This week, we took a week off of our series in Daniel and opened up Psalm 137 on Sunday morning. This Psalm is heavy in its tone and content as it deals with the anguish and lament while enduring captivity and calls upon the Lord’s judgment on their oppressors. From it though, I believe there is much hope for the believer in the mercy and judgment of God. The main idea emphasized in this message was that as believers we ought to worship as exiles as we await the return of Christ.
To properly understand and apply this Psalm, it is crucial to understand its context. This Psalm is set after the brutal and violent Babylonian conquest of Israel and the destruction and desecration of the Holy Temple. The Psalmist is held captive in Babylon and is lamenting in anguish over their inability to worship and the injustice of what has been done to them. We must read this Psalm with empathetic and compassionate eyes to truly understand its context and meaning.
- Worship as Exiles (v. 1-6)
In the first six verses, we see the Psalmist lament over the inability to worship in the foreign and wicked land of Babylon. We reflected on how for them, at that time, separation from the temple meant that were unable to worship God. We discussed the blessing of how in Christ we can worship God anywhere now; our song has not been taken from us. Yet, we can identify with the Psalmist in the fact that we are still exiles, awaiting our future home in the New Jerusalem.
- Waiting for Justice (v.7-9)
In the final three verses, the Psalmist echoes the promises of God in the prophets to bring about judgment on their oppressors (Ezek. 25:12-14, Isa. 13:15-16 for example). We too, as believers, ought to long for judgment and justice as well; and to remember that God will bring that about in fullness when Christ returns. We must be balanced in praying for both justice and mercy and look to the cross of Christ as our example of this.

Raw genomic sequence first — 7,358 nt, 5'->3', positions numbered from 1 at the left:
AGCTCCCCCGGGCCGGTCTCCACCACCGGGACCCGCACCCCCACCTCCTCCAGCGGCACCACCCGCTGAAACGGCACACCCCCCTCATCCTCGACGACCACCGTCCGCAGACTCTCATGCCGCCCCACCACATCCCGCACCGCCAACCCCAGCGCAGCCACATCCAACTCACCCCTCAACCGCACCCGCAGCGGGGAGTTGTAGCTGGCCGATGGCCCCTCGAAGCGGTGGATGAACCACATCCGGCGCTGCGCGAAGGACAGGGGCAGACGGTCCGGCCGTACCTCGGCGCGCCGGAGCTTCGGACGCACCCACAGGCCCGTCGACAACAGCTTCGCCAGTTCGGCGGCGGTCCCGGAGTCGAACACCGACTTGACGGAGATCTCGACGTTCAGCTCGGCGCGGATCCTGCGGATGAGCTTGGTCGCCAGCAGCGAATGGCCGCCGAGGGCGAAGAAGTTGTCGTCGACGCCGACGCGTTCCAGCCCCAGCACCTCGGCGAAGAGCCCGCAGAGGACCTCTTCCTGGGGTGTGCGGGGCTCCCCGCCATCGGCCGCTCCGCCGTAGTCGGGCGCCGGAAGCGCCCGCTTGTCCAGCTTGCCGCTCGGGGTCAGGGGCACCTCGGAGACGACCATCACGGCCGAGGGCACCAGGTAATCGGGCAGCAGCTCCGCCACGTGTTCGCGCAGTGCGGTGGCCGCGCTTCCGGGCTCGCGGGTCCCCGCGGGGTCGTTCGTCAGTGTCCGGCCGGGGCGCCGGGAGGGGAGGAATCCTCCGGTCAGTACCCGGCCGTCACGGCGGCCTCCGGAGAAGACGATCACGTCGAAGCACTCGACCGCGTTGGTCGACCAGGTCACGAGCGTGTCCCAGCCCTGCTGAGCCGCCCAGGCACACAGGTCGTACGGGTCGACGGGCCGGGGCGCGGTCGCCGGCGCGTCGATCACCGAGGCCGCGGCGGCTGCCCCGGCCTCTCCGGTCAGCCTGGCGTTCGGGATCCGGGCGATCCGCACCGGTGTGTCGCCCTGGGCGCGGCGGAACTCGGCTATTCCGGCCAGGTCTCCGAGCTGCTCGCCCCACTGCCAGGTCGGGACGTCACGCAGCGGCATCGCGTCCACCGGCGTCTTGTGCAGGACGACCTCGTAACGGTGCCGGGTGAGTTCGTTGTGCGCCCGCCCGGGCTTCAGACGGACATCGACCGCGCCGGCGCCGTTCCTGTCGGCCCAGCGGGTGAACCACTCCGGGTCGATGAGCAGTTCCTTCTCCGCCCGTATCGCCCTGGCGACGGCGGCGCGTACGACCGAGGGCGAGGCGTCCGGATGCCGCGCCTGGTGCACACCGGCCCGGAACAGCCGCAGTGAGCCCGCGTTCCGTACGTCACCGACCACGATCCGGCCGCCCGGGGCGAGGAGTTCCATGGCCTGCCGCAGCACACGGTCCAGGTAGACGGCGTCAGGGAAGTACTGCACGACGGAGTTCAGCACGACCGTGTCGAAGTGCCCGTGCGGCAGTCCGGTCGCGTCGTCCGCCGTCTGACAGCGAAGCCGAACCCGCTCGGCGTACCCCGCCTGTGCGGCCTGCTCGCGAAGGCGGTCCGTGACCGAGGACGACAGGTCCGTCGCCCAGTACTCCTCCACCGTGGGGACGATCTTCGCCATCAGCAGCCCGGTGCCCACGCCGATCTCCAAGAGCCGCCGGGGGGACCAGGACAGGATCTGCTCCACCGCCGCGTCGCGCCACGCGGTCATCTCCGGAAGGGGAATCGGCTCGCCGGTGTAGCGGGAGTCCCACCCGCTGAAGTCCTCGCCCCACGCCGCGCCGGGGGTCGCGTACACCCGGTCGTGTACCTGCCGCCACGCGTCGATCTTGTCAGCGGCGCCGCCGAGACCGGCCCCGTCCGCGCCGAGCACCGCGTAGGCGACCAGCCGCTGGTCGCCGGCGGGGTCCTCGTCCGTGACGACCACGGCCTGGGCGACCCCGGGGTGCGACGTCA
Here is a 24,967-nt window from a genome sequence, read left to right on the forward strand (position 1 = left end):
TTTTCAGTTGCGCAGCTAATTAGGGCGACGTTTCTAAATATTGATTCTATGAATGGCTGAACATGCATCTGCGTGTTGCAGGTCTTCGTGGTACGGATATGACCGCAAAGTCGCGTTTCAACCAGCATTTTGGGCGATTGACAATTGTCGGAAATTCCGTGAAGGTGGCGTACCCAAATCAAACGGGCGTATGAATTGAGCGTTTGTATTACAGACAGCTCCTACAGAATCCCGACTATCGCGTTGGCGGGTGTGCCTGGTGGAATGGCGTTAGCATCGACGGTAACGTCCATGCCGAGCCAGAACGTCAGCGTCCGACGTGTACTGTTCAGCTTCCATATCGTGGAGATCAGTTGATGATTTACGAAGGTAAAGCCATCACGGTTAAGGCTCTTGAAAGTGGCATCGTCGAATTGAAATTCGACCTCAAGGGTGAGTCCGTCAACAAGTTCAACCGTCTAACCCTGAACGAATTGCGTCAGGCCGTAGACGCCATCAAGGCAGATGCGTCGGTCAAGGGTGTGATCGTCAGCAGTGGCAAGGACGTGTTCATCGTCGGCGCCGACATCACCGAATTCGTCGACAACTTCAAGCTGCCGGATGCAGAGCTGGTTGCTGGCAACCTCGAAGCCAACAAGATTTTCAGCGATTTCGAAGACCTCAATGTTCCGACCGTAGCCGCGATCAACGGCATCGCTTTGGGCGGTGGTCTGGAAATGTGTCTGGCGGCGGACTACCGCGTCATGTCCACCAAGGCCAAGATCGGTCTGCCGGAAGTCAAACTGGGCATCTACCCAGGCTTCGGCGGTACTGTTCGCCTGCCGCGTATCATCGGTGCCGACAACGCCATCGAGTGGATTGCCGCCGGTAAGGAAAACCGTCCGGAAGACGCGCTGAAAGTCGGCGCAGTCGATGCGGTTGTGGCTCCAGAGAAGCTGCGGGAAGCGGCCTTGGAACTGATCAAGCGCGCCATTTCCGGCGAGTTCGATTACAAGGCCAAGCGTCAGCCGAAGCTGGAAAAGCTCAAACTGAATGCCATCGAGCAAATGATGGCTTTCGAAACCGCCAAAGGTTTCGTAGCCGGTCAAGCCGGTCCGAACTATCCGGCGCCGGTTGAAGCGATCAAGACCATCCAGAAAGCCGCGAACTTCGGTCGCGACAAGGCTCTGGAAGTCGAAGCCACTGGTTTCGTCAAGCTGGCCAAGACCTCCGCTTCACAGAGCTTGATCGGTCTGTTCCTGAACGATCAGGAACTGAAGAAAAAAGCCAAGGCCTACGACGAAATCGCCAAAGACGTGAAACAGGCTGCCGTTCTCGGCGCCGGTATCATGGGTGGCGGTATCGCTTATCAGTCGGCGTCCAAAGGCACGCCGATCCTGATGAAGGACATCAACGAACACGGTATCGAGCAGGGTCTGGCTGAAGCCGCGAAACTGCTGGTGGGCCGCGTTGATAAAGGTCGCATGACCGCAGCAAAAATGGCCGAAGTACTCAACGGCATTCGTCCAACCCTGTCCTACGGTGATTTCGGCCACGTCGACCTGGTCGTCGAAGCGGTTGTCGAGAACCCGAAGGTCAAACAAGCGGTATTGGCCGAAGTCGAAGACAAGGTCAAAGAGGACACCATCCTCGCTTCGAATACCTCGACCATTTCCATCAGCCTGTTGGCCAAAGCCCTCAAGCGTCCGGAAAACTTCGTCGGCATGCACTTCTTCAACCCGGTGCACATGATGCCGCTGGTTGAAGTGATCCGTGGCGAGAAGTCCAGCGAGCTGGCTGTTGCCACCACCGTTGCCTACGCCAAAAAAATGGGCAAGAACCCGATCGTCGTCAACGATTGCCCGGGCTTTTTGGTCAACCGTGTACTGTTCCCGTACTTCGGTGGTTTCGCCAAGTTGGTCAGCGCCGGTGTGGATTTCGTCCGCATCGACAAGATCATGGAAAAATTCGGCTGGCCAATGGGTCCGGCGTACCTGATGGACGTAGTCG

- Our Present and Future Hope (Rev. 18:21-22)
In conclusion, we looked forward to the promises of God regarding Christ returning. Right on the cusp of Christ’s return, we see God conqueror a figurative Babylon representing the immoral kingdom of this world and putting out this kingdom’s song. The response to this in the following chapters of Revelation are the people of God Rejoicing, Christ’s return, the final conquering of Satan and our entrance into the New Jerusalem. The tables will finally turn and ultimate and final justice and judgment will come to the praise of God’s people.
Praise God that our song has not been taken from us, we can worship while we wait. We ought to live as exiles, but never without hope or confidence.
If you would like to read ahead and be in prayer, next Sunday’s sermon will be from Daniel 7. https://www.biblegateway.com/passage/?search=Daniel+7&version=ESV